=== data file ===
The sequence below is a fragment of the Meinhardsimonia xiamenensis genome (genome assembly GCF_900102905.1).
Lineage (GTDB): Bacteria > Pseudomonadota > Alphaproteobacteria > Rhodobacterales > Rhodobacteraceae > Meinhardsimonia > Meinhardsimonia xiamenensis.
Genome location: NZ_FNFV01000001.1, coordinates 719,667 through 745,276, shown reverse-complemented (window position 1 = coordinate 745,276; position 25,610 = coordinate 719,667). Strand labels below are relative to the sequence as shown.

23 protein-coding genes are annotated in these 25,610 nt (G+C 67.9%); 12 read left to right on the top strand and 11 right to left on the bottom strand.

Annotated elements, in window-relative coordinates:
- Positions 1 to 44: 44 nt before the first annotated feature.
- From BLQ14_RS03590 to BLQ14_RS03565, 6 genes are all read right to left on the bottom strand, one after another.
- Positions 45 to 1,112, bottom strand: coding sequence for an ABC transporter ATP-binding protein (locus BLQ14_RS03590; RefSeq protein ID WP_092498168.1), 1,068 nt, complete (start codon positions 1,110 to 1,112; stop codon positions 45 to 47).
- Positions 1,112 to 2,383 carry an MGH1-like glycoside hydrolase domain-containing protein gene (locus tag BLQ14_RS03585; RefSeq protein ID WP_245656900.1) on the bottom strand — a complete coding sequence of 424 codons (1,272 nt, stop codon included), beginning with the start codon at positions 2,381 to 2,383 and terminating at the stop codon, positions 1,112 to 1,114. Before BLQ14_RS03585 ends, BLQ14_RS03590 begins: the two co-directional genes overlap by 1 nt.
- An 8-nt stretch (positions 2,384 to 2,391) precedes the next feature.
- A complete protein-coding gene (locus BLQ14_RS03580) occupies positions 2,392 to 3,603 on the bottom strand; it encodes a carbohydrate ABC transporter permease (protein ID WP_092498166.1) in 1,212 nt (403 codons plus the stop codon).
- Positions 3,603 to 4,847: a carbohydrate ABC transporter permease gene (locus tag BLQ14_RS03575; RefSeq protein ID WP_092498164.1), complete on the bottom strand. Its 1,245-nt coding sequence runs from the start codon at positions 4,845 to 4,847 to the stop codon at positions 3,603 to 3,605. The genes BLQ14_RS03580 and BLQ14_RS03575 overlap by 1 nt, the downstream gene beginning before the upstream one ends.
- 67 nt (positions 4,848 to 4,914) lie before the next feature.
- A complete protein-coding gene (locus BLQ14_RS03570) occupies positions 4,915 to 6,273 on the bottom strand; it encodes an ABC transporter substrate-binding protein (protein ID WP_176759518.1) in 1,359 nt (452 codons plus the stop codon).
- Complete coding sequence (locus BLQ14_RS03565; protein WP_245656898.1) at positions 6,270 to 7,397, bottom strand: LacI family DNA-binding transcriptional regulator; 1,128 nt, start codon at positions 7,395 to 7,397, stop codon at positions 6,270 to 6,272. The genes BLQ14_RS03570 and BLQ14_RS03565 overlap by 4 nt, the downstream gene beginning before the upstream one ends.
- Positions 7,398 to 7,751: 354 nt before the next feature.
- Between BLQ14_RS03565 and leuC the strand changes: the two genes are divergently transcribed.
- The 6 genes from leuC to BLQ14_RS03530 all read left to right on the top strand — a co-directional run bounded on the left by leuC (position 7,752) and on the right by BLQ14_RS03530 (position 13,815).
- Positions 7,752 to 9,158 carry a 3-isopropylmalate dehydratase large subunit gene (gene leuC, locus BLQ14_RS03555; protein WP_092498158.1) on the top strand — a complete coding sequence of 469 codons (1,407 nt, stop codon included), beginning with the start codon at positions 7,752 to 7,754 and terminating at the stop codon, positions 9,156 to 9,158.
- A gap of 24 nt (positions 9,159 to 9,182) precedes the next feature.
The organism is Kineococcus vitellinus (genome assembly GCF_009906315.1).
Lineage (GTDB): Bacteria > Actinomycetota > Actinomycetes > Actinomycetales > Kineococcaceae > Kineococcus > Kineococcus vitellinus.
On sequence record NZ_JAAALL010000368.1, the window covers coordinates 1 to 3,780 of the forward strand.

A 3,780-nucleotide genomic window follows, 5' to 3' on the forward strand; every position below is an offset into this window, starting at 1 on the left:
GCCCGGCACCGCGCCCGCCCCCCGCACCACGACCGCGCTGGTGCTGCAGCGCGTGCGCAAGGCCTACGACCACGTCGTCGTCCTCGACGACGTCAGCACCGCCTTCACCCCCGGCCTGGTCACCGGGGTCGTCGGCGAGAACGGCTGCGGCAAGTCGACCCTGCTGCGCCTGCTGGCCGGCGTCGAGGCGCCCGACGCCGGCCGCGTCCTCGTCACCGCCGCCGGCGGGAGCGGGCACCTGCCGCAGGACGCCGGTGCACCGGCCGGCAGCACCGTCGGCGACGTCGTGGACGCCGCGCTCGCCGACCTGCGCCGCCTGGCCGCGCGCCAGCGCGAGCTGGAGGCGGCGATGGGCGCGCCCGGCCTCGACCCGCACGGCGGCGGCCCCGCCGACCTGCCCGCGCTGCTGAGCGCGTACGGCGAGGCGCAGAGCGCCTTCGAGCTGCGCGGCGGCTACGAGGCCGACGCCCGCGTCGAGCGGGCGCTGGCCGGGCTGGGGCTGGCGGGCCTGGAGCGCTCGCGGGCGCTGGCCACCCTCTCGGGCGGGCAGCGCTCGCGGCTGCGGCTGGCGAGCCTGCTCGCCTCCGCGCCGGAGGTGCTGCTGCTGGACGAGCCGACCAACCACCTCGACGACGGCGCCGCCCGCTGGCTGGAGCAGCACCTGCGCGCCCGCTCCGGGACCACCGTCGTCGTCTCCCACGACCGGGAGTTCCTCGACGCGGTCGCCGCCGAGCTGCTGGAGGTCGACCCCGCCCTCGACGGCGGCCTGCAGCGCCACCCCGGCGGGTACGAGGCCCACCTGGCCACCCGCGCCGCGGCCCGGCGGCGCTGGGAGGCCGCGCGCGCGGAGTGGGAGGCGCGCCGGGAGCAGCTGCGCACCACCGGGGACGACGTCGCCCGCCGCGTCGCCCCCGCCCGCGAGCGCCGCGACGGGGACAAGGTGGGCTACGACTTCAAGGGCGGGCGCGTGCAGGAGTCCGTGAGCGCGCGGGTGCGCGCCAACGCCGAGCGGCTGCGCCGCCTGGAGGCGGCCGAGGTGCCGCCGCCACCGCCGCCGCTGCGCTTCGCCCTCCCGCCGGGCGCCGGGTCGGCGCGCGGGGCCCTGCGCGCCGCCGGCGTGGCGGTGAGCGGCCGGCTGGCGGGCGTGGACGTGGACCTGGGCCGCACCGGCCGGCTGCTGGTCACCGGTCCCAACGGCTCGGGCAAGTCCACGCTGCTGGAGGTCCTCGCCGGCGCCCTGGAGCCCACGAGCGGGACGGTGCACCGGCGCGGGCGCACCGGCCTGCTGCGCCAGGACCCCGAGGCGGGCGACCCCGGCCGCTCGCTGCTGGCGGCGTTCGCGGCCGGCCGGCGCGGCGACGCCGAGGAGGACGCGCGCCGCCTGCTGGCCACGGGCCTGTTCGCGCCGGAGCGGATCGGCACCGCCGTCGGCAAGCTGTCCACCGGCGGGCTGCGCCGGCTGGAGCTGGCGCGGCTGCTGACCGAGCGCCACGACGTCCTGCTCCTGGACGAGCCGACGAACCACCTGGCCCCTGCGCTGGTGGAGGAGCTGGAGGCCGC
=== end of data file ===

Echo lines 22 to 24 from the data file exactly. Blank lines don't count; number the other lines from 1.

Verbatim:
Lineage (GTDB): Bacteria > Actinomycetota > Actinomycetes > Actinomycetales > Kineococcaceae > Kineococcus > Kineococcus vitellinus.
On sequence record NZ_JAAALL010000368.1, the window covers coordinates 1 to 3,780 of the forward strand.

A 3,780-nucleotide genomic window follows, 5' to 3' on the forward strand; every position below is an offset into this window, starting at 1 on the left: